Along with the usual chaos of Christmas, we also have my stepdaughter moving out this week (if she can get the keys), my stepson requiring DIY to be completed and we have an eye on our newest grandson who was discharged from hospital again this week. So, as you can imagine any chance of relaxing is out of the question, especially as we have a house full over the Christmas period. Will anyone invite us tho their one year so I don’t have to cook? I doubt it!

Yesterday though was another meet up with the girls’ old foster carers. We have seen them 3 times now – all in the last year or so – and we all look forward to getting together. This time we planned to meet up at Wonderland at Telford, where the girls could go and see Santa. We were meant to go last week, but with the weather being so awful Wonderland were really good at reissuing our tickets so we didn’t miss out. For young kids it was great. There were little rides they could go on unlimited times, loads of decorations, fake snow and staff dressed as Elsa and Elves to keep you entertained. They also had hat sausage rolls and hot chocolate, so what more could you wish for?

I’ve never been precious about keeping memories for myself and was more than happy to share our Santa visit with the foster carers. We queued up at our allotted time and were taken to a room full of toys with a roaring log fire. Santa was definitely the real one. He knew that 8 talked in her sleep and told all us adults that we were on the ‘must try harder’ list, which the kids found hilarious. The visit wasn’t rushed and the big man himself suggested we all had a photo together – the only one we have of all of us together! Although the naughty elf, did take an ‘elf’ before getting round to taking ones of us.

It was while we were queuing up that we had the elf incident……

One of the elves had far too much energy and the kids were having a great time playing with him and being entertained. He went to rest his weary legs for a few minutes on a fence and 6 shouted at the top of her lungs “Crazy Elf!!!!” It took him a little bit by surprise and he fell off the fence, into the mulch behind, ripping his costume in the process…..  To be fair to him, he stayed in character and slid around trying to right himself with my girls absolutely killing themselves laughing.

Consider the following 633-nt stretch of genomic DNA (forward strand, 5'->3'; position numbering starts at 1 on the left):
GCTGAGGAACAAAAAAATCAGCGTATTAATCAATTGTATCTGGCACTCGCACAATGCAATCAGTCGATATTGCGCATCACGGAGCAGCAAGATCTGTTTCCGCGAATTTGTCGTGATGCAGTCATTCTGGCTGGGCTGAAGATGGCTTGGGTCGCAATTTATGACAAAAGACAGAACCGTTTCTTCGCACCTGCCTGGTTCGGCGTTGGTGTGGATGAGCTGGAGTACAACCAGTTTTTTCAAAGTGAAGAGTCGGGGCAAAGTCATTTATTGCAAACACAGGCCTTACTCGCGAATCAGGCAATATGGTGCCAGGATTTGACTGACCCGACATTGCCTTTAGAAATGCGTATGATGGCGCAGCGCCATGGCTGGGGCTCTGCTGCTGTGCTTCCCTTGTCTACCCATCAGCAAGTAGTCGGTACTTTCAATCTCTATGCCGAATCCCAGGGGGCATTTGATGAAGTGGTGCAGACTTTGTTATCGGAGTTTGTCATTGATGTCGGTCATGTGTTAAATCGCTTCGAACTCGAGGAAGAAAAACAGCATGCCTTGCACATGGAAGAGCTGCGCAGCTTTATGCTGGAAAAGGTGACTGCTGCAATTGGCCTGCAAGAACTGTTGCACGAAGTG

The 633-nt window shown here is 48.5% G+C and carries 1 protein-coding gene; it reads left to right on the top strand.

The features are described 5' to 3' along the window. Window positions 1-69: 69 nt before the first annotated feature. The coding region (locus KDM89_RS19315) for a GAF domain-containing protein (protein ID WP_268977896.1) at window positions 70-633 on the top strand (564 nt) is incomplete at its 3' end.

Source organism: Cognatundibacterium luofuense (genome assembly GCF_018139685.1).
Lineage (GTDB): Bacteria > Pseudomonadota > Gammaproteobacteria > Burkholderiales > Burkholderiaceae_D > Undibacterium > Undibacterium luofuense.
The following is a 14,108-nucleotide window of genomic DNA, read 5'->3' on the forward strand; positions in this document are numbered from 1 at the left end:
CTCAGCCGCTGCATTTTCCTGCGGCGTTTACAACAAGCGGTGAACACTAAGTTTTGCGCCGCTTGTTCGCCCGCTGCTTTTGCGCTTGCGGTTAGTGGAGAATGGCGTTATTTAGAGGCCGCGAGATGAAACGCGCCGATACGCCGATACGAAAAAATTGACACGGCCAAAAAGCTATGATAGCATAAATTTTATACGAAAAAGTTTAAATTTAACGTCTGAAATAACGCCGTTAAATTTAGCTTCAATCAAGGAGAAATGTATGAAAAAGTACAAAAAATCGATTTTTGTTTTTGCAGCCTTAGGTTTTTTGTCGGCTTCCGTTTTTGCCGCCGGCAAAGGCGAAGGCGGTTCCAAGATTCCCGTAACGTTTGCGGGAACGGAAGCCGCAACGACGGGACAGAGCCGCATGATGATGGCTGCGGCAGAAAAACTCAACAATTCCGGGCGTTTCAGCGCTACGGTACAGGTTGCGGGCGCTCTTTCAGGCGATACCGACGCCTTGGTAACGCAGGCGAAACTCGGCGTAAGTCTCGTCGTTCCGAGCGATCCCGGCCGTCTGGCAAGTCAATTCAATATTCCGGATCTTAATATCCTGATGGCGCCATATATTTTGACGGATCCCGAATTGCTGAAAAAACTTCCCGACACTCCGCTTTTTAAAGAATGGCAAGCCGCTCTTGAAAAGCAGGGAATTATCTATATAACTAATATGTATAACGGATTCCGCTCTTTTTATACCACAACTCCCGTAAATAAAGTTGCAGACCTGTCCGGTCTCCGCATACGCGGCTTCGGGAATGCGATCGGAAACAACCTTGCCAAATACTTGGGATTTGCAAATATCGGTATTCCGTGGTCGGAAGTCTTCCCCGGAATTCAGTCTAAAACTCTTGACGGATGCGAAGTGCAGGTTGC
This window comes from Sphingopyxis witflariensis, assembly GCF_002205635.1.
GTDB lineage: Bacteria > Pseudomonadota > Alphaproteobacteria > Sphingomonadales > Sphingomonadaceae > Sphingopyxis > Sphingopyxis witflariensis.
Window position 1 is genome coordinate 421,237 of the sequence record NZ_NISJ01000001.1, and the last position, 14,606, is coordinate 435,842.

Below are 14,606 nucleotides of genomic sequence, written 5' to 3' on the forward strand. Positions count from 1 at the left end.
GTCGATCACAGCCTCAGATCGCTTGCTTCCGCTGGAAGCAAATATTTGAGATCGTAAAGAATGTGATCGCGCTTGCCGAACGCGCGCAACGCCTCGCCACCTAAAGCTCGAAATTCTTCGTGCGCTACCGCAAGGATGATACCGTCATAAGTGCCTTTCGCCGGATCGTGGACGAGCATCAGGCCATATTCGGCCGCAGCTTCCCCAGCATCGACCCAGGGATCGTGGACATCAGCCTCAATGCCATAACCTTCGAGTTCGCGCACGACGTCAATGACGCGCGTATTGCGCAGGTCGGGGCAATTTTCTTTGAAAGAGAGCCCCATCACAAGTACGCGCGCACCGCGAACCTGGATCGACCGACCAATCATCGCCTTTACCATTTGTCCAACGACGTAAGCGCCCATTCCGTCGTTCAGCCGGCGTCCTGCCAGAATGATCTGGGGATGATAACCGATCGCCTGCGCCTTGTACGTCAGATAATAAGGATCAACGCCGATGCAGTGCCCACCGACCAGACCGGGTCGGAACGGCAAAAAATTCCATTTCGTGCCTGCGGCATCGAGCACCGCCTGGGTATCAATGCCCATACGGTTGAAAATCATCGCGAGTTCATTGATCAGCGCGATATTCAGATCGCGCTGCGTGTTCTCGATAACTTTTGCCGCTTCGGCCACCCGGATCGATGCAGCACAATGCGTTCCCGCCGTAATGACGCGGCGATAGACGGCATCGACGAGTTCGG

By the end of a few hours we were very cold, but full of Christmas spirit (and not the gin kind). The foster carers had been on holiday since we saw them last and handed over huge bags of presents as we made our way back to our respective homes. So, the journey back was spent looking at cuddly toys, necklaces, home made scarfs etc.

I have to say that we have now become one big family. When we were going through introductions it did get a little bit tense as it came close to the girls leaving them, but as they said yesterday, they just get the good bits now and look forward to seeing them looking so happy!

So, just 7 sleeps more until Santa comes. So hope I’ve made it onto the good list by then…..IMG_3804


Schools – they can make a difference!

As many will have seen from by blog posts, after 20 years of teaching I am looking to ‘get out’ and make a difference elsewhere, hopefully with either adopted or fostered children, possibly still within education. However, while I am still there I have decided to try and make a difference to some of our LAC within out institution.